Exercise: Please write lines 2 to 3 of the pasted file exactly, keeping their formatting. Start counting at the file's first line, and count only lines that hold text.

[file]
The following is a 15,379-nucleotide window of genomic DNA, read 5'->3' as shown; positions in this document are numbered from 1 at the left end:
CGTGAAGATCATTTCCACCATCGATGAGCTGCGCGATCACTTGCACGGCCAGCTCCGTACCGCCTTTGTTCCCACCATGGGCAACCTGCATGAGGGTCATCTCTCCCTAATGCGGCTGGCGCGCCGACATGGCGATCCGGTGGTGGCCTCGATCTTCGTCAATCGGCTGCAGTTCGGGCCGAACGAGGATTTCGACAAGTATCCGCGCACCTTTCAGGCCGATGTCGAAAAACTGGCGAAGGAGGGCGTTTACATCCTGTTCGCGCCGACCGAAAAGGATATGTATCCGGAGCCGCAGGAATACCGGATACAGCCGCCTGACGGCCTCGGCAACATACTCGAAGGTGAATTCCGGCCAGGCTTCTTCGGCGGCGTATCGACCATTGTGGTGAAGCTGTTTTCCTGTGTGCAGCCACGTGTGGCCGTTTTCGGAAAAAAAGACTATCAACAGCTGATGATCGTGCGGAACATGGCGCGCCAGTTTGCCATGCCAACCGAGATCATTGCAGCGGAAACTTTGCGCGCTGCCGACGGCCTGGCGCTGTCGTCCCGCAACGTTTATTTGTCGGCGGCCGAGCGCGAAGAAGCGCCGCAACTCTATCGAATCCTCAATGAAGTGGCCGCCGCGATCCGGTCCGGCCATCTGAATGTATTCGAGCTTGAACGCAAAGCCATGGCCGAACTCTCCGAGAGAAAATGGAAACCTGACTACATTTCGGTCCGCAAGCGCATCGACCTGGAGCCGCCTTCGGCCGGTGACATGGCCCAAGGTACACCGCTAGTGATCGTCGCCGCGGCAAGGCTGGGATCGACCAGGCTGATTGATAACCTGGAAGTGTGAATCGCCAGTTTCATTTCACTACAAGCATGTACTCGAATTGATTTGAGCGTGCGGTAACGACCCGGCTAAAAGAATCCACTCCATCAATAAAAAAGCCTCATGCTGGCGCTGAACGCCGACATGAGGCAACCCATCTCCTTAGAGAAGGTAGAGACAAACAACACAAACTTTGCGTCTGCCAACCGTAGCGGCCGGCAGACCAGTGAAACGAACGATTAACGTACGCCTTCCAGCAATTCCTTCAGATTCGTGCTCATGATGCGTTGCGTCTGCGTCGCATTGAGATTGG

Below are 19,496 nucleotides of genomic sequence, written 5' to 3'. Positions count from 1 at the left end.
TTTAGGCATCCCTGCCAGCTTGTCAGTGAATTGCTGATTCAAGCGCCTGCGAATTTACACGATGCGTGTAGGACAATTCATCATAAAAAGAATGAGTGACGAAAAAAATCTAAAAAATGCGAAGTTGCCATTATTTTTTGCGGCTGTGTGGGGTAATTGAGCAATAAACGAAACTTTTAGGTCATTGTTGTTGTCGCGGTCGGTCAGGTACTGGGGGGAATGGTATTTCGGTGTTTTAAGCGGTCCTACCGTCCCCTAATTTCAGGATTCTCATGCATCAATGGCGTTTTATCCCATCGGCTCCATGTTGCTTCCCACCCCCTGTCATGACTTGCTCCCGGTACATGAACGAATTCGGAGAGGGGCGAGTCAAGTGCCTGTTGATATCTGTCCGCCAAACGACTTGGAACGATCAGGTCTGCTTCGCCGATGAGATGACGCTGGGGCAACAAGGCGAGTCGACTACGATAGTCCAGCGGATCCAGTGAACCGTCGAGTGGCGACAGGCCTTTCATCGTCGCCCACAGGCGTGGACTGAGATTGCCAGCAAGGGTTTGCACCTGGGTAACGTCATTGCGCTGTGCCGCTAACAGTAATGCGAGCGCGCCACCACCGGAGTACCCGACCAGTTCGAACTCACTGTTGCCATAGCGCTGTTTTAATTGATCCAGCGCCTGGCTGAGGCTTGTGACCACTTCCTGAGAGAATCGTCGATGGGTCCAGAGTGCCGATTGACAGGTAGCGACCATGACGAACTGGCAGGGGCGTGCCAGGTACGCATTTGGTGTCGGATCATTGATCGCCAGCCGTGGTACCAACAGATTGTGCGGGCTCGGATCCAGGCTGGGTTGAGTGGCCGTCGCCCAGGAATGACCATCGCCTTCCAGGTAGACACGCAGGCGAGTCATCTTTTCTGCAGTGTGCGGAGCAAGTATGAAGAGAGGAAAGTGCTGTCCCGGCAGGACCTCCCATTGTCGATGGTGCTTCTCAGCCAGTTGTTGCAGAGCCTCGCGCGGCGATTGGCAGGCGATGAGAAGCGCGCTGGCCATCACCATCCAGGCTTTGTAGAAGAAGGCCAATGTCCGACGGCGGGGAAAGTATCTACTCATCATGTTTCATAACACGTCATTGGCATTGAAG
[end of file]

CGTGAAGATCATTTCCACCATCGATGAGCTGCGCGATCACTTGCACGGCCAGCTCCGTACCGCCTTTGTTCCCACCATGGGCAACCTGCATGAGGGTCATCTCTCCCTAATGCGGCTGGCGCGCCGACATGGCGATCCGGTGGTGGCCTCGATCTTCGTCAATCGGCTGCAGTTCGGGCCGAACGAGGATTTCGACAAGTATCCGCGCACCTTTCAGGCCGATGTCGAAAAACTGGCGAAGGAGGGCGTTTACATCCTGTTCGCGCCGACCGAAAAGGATATGTATCCGGAGCCGCAGGAATACCGGATACAGCCGCCTGACGGCCTCGGCAACATACTCGAAGGTGAATTCCGGCCAGGCTTCTTCGGCGGCGTATCGACCATTGTGGTGAAGCTGTTTTCCTGTGTGCAGCCACGTGTGGCCGTTTTCGGAAAAAAAGACTATCAACAGCTGATGATCGTGCGGAACATGGCGCGCCAGTTTGCCATGCCAACCGAGATCATTGCAGCGGAAACTTTGCGCGCTGCCGACGGCCTGGCGCTGTCGTCCCGCAACGTTTATTTGTCGGCGGCCGAGCGCGAAGAAGCGCCGCAACTCTATCGAATCCTCAATGAAGTGGCCGCCGCGATCCGGTCCGGCCATCTGAATGTATTCGAGCTTGAACGCAAAGCCATGGCCGAACTCTCCGAGAGAAAATGGAAACCTGACTACATTTCGGTCCGCAAGCGCATCGACCTGGAGCCGCCTTCGGCCGGTGACATGGCCCAAGGTACACCGCTAGTGATCGTCGCCGCGGCAAGGCTGGGATCGACCAGGCTGATTGATAACCTGGAAGTGTGAATCGCCAGTTTCATTTCACTACAAGCATGTACTCGAATTGATTTGAGCGTGCGGTAACGACCCGGCTAAAAGAATCCACTCCATCAATAAAAAAGCCTCATGCTGGCGCTGAACGCCGACATGAGGCAACCCATCTCCTTAGAGAAGGTAGAGACAAACAACACAAACTTTGCGTCTGCCAACCGTAGCGGCCGGCAGACCAGTGAAACGAACGATTAACGTACGCCTTCCAGCAATTCCTTCAGATTCGTGCTCATGATGCGTTGCGTCTGCGTCGCATTGAGATTGG

Below are 19,496 nucleotides of genomic sequence, written 5' to 3'. Positions count from 1 at the left end.